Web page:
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On April 15, 1945 John wrote to his Mom about his first mission:


“I got my first peek at the Empire of Japan – one hour of it, I guess. Frankly, it looks better on postcards. Our crew chalked one up on the April 12th daylight raid on Tokyo. A nice warm one for a start. It was a bit hazy but clear enough for plenty of flak. Ida, it’s quite a show. Cecil B. DeMille is a bum! Sweat? Might as well have poured my canteen into my shoes. I tried my darndest to make my body conform to the size of a ribbon, but it’s impossible. Some guys where flak suits – I sat on mine – I figure the Japs are shooting up. I thought we’d never get past Fujiama (the big volcano) on the way out. A minute seems like an hour. An awful lot goes on outside your window, believe me! Much better you don’t look outside. Pieces of everything are whizzing past. We made it out OK, but fuel consumed was too much so we landed at Iwo Jima on route back. What a hole that is! Every inch of ground has been pulverized by the action there. And, it still isn’t the safest place on earth, believe me. We slept in our ship – one man on guard and all of us with our pistols handy.”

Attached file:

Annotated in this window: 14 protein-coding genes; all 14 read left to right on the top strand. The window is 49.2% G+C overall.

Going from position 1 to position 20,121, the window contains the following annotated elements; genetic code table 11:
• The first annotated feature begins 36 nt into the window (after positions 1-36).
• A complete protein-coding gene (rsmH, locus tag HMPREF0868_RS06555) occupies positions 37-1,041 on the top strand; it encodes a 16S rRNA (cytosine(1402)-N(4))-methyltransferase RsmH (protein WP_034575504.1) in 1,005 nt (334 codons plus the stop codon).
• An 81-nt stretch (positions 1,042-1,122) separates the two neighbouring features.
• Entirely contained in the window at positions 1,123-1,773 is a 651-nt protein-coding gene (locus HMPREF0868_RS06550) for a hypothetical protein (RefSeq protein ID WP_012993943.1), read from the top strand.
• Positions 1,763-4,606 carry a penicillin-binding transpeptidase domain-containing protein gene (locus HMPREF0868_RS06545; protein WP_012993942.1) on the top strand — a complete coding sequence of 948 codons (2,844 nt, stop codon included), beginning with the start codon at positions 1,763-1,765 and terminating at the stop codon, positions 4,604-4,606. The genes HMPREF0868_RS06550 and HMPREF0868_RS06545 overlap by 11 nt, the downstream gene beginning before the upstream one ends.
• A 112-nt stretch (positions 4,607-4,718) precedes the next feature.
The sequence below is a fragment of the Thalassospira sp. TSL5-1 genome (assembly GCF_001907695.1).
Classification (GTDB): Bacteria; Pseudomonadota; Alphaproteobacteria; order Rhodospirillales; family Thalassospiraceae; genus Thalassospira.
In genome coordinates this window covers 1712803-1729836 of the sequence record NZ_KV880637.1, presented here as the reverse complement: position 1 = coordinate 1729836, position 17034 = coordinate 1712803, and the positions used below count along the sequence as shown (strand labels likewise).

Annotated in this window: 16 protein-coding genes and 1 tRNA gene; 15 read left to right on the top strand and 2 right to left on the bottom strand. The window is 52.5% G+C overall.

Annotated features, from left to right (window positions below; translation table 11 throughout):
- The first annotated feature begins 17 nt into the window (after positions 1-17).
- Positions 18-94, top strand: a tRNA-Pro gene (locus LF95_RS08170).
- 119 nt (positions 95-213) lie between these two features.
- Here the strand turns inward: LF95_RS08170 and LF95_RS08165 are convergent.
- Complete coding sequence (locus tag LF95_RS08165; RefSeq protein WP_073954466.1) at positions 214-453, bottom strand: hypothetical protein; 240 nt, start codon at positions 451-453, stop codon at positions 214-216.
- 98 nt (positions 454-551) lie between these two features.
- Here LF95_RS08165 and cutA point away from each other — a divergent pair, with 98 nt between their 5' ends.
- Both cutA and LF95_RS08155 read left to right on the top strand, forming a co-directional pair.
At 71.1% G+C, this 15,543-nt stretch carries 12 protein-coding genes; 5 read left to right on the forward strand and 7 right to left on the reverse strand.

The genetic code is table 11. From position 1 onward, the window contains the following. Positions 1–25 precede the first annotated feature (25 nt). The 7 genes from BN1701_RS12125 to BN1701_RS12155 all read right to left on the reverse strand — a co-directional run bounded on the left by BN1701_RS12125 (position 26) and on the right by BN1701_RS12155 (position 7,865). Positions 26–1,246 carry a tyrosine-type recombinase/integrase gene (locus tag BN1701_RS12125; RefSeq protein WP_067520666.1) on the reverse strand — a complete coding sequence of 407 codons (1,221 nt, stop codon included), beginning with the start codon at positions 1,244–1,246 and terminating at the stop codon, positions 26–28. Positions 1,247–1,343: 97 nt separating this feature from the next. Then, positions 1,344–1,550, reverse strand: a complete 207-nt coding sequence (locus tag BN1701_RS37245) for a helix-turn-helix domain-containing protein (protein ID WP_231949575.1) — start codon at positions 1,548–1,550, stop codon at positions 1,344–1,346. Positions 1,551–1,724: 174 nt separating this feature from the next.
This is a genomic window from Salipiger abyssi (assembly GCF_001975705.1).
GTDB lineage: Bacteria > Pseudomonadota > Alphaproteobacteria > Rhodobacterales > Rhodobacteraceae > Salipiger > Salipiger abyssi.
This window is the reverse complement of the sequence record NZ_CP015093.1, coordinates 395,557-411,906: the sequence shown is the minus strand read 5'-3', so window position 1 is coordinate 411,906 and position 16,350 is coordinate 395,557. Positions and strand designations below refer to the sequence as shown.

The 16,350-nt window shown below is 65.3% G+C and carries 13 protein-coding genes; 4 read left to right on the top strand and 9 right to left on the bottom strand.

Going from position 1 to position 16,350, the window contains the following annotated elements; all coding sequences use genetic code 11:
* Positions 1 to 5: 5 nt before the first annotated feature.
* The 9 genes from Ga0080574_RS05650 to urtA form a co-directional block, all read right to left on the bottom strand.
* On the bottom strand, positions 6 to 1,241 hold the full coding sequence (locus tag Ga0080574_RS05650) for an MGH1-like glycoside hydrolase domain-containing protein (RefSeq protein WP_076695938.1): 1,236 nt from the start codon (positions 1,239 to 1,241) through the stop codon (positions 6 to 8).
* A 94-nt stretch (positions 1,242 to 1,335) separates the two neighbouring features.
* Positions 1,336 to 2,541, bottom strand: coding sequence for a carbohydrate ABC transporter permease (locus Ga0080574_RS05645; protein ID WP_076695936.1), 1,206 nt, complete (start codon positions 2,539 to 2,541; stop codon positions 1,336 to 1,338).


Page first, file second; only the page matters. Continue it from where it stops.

After several months of disappointing high-altitude attacks, General Curtis LeMay issued a new directive that the daylight attacks will be replaced by low-altitude, high-intensity incendiary raids at nighttime, being followed up with high explosive bombs once the fires were set ablaze.

On May 28, 1945 John wrote: “You cannot imagine the havoc by these fire raids unless you visualize cities the size of New York, completely gutted.”

The chart below is a summary of John's 18 completed missions. There were other maneuvers, training exercises and aborted missions, but he only completed 18 of his anticipated 25-35 missions before the Japanese surrendered in August 1945.

John kept a detailed flight log of his training and missions. These are the first six pages in his flight log which shows the monthly details of date, target, ship number and time. T = Training, C = Combat. 

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